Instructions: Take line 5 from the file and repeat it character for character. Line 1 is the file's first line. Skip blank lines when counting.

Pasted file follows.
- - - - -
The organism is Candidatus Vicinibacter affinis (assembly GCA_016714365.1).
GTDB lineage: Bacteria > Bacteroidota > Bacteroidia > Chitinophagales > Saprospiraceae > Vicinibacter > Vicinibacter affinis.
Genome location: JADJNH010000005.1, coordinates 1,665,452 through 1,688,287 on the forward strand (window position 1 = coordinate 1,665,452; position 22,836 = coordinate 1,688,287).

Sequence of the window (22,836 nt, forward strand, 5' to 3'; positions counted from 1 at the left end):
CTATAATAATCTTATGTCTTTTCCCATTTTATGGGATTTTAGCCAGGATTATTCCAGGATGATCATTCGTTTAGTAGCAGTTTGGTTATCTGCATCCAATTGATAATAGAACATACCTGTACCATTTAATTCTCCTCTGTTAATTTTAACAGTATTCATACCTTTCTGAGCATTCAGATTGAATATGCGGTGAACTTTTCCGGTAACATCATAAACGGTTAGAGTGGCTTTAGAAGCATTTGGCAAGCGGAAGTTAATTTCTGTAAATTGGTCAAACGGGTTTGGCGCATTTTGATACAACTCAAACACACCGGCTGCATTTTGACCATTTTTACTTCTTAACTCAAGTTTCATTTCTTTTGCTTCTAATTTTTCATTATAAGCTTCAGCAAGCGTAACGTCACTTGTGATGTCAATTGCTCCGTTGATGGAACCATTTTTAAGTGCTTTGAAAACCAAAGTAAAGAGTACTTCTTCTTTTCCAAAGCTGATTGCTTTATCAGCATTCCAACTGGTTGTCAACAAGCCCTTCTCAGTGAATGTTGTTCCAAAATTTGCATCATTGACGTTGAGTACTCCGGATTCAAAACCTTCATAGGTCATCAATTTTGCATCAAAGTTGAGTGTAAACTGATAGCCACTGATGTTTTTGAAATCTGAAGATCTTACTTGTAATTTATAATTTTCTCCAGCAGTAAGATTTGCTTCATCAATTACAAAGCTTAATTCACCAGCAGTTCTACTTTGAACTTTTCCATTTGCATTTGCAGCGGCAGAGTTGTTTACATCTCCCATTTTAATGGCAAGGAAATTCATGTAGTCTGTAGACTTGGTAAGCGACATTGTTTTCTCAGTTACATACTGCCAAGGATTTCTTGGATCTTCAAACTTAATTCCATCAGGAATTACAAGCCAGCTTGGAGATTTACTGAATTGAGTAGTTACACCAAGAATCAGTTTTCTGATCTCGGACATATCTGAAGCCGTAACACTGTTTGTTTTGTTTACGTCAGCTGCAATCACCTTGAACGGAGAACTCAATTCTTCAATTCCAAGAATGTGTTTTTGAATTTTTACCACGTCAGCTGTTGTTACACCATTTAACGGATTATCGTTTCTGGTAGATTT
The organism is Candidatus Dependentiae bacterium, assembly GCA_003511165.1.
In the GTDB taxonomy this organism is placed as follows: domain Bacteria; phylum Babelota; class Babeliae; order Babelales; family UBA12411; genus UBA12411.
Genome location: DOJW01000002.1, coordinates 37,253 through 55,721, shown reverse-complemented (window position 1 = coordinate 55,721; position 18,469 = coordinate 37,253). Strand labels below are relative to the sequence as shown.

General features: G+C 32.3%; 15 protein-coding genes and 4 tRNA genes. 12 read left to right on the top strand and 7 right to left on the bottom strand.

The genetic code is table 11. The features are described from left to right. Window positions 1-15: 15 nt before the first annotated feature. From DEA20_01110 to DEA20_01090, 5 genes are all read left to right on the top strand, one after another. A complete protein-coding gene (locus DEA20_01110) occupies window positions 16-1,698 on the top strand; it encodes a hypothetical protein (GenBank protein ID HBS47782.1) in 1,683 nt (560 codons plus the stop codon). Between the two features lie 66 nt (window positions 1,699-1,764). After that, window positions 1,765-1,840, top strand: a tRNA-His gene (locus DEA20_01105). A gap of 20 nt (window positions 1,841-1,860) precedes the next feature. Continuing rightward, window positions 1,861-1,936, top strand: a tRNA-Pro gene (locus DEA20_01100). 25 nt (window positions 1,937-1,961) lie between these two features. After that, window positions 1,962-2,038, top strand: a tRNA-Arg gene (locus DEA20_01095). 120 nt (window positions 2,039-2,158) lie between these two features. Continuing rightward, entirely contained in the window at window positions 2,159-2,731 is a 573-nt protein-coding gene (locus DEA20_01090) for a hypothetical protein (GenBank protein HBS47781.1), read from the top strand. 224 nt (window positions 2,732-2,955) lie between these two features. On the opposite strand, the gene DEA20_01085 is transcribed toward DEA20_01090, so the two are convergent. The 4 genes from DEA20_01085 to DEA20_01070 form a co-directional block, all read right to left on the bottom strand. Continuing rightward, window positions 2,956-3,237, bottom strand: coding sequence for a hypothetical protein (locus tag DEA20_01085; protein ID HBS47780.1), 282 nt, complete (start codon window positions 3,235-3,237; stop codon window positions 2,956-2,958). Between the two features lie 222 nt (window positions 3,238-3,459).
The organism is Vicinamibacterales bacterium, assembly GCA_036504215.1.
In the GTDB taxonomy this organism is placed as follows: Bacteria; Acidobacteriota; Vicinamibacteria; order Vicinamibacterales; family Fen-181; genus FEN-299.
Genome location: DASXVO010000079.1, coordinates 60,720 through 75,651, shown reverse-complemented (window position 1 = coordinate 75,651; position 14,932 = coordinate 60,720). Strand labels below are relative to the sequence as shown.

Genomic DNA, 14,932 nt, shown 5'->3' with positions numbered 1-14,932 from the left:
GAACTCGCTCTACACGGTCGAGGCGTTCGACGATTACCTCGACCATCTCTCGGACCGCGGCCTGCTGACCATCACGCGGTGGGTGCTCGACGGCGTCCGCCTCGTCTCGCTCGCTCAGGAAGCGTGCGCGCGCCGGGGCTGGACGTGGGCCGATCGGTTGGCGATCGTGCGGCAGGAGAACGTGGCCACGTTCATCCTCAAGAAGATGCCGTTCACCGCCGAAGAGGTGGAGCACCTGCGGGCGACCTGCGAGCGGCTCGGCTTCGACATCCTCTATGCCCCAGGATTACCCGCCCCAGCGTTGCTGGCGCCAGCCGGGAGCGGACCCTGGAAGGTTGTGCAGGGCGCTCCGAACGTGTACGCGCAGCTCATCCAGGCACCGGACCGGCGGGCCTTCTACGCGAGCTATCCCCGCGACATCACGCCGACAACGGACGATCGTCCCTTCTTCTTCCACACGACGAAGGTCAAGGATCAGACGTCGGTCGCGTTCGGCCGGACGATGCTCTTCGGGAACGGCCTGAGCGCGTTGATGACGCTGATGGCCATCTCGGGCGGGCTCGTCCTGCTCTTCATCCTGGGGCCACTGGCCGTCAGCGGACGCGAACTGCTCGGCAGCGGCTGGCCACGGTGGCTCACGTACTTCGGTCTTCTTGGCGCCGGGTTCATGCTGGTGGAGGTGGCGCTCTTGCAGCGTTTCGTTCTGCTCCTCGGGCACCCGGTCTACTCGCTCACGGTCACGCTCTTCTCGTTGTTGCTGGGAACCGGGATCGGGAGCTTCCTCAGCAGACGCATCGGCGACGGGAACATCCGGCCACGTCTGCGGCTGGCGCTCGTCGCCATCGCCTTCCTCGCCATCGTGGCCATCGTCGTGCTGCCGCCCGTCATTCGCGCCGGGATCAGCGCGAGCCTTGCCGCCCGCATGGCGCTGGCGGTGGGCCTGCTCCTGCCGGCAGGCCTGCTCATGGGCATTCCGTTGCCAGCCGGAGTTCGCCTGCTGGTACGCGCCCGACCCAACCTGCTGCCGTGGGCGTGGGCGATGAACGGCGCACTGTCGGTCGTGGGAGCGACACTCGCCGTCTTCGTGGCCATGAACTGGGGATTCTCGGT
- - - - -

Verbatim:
CTATAATAATCTTATGTCTTTTCCCATTTTATGGGATTTTAGCCAGGATTATTCCAGGATGATCATTCGTTTAGTAGCAGTTTGGTTATCTGCATCCAATTGATAATAGAACATACCTGTACCATTTAATTCTCCTCTGTTAATTTTAACAGTATTCATACCTTTCTGAGCATTCAGATTGAATATGCGGTGAACTTTTCCGGTAACATCATAAACGGTTAGAGTGGCTTTAGAAGCATTTGGCAAGCGGAAGTTAATTTCTGTAAATTGGTCAAACGGGTTTGGCGCATTTTGATACAACTCAAACACACCGGCTGCATTTTGACCATTTTTACTTCTTAACTCAAGTTTCATTTCTTTTGCTTCTAATTTTTCATTATAAGCTTCAGCAAGCGTAACGTCACTTGTGATGTCAATTGCTCCGTTGATGGAACCATTTTTAAGTGCTTTGAAAACCAAAGTAAAGAGTACTTCTTCTTTTCCAAAGCTGATTGCTTTATCAGCATTCCAACTGGTTGTCAACAAGCCCTTCTCAGTGAATGTTGTTCCAAAATTTGCATCATTGACGTTGAGTACTCCGGATTCAAAACCTTCATAGGTCATCAATTTTGCATCAAAGTTGAGTGTAAACTGATAGCCACTGATGTTTTTGAAATCTGAAGATCTTACTTGTAATTTATAATTTTCTCCAGCAGTAAGATTTGCTTCATCAATTACAAAGCTTAATTCACCAGCAGTTCTACTTTGAACTTTTCCATTTGCATTTGCAGCGGCAGAGTTGTTTACATCTCCCATTTTAATGGCAAGGAAATTCATGTAGTCTGTAGACTTGGTAAGCGACATTGTTTTCTCAGTTACATACTGCCAAGGATTTCTTGGATCTTCAAACTTAATTCCATCAGGAATTACAAGCCAGCTTGGAGATTTACTGAATTGAGTAGTTACACCAAGAATCAGTTTTCTGATCTCGGACATATCTGAAGCCGTAACACTGTTTGTTTTGTTTACGTCAGCTGCAATCACCTTGAACGGAGAACTCAATTCTTCAATTCCAAGAATGTGTTTTTGAATTTTTACCACGTCAGCTGTTGTTACACCATTTAACGGATTATCGTTTCTGGTAGATTT